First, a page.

The owners of the Triangle Town Center McDonald’s restaurant last week blamed towing issues on a property dispute with the neighboring landlord.
Gaffney Gunter, director of operations for the McDonald’s franchise, said the owner of the surrounding Kmart property has demanded the restaurant buy the extra parking spaces. McDonald’s said no, so Z.A. Sneeden’s Sons Inc. began towing fast-food customers from his property.
“We have a hostile neighbor who owns the property right next to us,” Gunter wrote to a customer. “For many years he has harassed us and our customers. His recent act of towing has been detrimental to our business.”
At least 20 people were towed from the Capital Boulevard Kmart shopping center in June, according to police records. McDonald’s and Kmart share interconnected parking lots with separate owners, and the rules aren’t clear to shoppers.
Martin Simmons, who ran afoul of the towing rules recently when he visited McDonald’s, said last week he’s now planning to go to small claims court to get the money back. Gunter says McDonald’s has reimbursed towing fees for several customers whose meals got a lot less happy when their car went missing. Some, he said, had been charged up to $150 by Ace Towing.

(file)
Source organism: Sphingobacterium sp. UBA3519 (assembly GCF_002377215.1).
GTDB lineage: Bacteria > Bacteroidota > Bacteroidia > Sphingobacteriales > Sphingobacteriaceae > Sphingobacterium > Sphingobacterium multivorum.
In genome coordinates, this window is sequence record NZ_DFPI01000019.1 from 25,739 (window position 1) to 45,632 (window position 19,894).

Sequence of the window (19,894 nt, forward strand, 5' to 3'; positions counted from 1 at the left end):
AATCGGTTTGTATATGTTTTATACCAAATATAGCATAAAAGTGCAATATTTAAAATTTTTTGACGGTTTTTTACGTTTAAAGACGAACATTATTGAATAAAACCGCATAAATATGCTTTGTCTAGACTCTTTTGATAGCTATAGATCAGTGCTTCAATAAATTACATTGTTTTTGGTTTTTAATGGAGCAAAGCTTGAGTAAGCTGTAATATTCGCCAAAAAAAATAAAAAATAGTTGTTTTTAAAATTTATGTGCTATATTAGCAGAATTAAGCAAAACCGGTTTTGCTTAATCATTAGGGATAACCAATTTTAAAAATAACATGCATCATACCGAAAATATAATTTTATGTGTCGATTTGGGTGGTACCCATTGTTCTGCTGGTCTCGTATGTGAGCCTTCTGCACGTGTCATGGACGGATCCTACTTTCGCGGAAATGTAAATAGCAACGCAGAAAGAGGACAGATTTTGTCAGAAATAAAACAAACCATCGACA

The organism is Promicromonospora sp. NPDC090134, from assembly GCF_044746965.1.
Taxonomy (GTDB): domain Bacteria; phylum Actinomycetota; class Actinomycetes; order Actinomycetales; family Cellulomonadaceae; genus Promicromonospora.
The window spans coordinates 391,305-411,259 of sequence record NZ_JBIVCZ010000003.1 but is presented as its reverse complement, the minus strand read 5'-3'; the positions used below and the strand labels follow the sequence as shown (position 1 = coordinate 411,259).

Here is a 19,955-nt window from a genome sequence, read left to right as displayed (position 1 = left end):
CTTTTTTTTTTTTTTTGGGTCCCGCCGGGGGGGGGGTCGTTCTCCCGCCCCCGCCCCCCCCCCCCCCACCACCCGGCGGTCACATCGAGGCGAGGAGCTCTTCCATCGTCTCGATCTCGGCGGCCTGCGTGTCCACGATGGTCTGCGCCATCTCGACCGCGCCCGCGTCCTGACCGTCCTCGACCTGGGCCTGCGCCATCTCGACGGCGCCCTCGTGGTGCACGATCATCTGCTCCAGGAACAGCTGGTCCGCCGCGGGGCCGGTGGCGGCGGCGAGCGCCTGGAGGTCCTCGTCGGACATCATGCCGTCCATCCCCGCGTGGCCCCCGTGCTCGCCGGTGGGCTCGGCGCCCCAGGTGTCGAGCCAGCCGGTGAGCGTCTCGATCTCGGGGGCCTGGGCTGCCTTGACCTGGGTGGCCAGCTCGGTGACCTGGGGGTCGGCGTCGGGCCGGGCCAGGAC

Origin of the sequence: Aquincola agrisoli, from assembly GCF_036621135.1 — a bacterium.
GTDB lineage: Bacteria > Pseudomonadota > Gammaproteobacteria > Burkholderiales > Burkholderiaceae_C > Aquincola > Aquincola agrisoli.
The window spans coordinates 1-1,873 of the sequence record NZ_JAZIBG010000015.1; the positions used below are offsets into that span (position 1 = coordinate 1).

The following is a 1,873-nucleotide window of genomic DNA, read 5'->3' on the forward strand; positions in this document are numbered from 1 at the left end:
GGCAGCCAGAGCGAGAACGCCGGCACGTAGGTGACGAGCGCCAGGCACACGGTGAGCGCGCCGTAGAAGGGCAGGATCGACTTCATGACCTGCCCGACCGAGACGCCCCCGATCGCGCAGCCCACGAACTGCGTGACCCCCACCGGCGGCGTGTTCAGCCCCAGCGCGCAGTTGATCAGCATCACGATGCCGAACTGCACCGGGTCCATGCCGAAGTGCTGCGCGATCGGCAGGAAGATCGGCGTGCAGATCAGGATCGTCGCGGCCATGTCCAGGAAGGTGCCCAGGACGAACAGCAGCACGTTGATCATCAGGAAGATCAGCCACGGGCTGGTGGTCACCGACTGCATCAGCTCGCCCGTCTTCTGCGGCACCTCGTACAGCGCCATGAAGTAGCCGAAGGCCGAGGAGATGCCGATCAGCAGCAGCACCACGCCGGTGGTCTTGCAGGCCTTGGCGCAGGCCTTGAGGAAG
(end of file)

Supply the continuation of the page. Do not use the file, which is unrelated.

McDonald’s has filed a complaint with the state attorney general and the Better Business Bureau about the towing practices, Gunter said. But he thinks the situation might be improving. After a chat with the new manager of Kmart, Gunter says he got a promise that towing would stop after June 7.
But the Raleigh Police Department’s records show tows continued throughout June, with 15 tows there after June 7.
Ace Towing’s Reuben Massey says he follows Raleigh’s maximum $100 fee rule and continues to tow as requested. “If we are called upon by Sneeden’s Sons to tow vehicles, it’s our job and we’ll do it in accordance with local and state regulations,” he said.
Z.A. Sneeden’s Sons has not responded to multiple calls seeking comment.